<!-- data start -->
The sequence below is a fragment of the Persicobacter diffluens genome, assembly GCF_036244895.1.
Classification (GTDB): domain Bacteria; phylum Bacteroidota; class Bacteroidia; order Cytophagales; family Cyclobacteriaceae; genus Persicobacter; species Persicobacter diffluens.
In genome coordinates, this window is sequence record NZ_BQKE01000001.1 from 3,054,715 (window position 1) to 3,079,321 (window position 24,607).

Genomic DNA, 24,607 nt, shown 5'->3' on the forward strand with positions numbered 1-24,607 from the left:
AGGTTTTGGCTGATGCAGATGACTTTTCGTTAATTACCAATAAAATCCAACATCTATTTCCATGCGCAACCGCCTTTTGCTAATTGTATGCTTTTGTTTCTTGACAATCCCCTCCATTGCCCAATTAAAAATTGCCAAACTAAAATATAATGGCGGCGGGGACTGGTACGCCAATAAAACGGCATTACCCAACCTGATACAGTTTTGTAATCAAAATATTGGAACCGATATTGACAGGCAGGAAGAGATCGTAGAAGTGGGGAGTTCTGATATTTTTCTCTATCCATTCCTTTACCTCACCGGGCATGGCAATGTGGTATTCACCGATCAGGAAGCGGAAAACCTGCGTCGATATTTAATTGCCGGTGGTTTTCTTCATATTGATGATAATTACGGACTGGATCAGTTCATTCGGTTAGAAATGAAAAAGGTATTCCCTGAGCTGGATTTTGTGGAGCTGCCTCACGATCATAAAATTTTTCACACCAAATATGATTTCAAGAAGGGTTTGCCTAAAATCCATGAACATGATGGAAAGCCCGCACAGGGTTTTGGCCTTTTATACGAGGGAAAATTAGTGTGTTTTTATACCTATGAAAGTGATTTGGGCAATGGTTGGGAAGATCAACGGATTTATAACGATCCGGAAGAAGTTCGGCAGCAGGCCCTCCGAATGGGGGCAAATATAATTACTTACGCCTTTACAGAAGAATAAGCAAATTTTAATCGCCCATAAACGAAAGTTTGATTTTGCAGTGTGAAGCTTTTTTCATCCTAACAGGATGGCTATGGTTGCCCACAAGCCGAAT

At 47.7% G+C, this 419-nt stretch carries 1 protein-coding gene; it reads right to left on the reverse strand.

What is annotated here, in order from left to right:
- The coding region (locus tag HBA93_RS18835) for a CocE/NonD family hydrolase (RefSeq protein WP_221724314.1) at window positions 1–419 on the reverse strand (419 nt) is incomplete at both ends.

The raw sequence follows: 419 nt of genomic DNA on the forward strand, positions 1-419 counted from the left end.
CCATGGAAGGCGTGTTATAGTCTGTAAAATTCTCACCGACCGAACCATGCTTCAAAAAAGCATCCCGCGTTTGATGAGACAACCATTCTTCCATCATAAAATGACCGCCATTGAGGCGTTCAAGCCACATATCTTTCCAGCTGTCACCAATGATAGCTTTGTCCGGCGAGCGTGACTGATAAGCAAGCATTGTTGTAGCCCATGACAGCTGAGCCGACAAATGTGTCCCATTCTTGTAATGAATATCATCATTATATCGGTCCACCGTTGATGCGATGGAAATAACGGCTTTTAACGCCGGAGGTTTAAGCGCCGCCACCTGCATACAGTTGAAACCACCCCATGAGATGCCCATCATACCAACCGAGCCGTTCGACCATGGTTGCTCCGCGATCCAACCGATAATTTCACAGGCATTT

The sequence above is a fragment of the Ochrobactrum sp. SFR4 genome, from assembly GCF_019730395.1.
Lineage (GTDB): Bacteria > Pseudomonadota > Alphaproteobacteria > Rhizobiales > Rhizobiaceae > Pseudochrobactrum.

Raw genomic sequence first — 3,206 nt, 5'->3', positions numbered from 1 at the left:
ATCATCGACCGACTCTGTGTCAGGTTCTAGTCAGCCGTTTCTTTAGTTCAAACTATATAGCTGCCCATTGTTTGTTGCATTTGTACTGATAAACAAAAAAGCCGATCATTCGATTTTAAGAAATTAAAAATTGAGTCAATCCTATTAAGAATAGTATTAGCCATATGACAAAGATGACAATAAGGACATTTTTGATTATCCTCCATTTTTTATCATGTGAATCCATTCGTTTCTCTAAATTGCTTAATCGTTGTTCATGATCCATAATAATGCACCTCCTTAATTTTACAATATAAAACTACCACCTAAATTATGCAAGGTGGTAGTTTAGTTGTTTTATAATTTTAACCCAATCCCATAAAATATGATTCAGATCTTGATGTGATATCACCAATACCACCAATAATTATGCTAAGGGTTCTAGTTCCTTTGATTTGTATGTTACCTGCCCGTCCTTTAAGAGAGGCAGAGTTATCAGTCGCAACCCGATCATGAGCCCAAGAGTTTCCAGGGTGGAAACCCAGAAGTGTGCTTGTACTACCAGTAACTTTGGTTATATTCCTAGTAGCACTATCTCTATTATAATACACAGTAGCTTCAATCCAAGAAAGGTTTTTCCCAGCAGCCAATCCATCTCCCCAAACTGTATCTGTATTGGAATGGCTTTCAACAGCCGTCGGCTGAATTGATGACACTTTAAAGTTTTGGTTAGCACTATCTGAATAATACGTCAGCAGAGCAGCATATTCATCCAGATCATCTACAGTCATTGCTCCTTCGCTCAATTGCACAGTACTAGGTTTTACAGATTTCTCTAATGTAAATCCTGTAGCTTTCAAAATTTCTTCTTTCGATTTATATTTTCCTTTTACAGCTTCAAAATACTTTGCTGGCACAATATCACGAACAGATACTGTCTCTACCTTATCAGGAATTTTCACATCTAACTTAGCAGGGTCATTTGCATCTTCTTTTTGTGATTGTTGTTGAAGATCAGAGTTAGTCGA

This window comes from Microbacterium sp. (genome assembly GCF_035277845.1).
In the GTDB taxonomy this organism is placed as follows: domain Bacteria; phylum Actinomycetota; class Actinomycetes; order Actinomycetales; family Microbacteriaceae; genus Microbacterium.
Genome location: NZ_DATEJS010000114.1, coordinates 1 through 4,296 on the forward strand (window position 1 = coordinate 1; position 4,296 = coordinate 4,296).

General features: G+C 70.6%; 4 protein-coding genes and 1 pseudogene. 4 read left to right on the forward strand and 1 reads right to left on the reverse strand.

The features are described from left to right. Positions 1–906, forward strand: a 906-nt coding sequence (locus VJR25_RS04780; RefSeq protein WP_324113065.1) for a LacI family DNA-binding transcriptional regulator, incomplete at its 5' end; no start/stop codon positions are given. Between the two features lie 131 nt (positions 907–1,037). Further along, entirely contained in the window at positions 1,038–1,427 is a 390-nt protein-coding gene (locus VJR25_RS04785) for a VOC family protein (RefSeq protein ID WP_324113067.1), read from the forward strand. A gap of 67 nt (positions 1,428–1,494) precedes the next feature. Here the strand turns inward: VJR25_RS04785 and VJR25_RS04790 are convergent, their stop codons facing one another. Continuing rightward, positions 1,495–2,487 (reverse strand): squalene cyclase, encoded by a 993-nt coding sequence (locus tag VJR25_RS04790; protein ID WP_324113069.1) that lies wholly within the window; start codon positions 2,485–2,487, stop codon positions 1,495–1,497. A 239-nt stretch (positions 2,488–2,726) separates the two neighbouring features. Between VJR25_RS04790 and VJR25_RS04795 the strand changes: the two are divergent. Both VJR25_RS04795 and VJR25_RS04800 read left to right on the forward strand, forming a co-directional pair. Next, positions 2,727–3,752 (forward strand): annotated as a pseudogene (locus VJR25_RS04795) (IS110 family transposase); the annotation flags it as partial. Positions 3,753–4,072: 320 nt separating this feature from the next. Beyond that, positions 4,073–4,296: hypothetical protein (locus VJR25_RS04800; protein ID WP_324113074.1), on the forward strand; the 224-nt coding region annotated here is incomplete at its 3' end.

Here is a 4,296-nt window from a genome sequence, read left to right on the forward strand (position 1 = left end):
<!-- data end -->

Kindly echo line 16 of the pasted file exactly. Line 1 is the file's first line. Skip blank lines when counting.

In the GTDB taxonomy this organism is placed as follows: domain Bacteria; phylum Actinomycetota; class Actinomycetes; order Actinomycetales; family Microbacteriaceae; genus Microbacterium.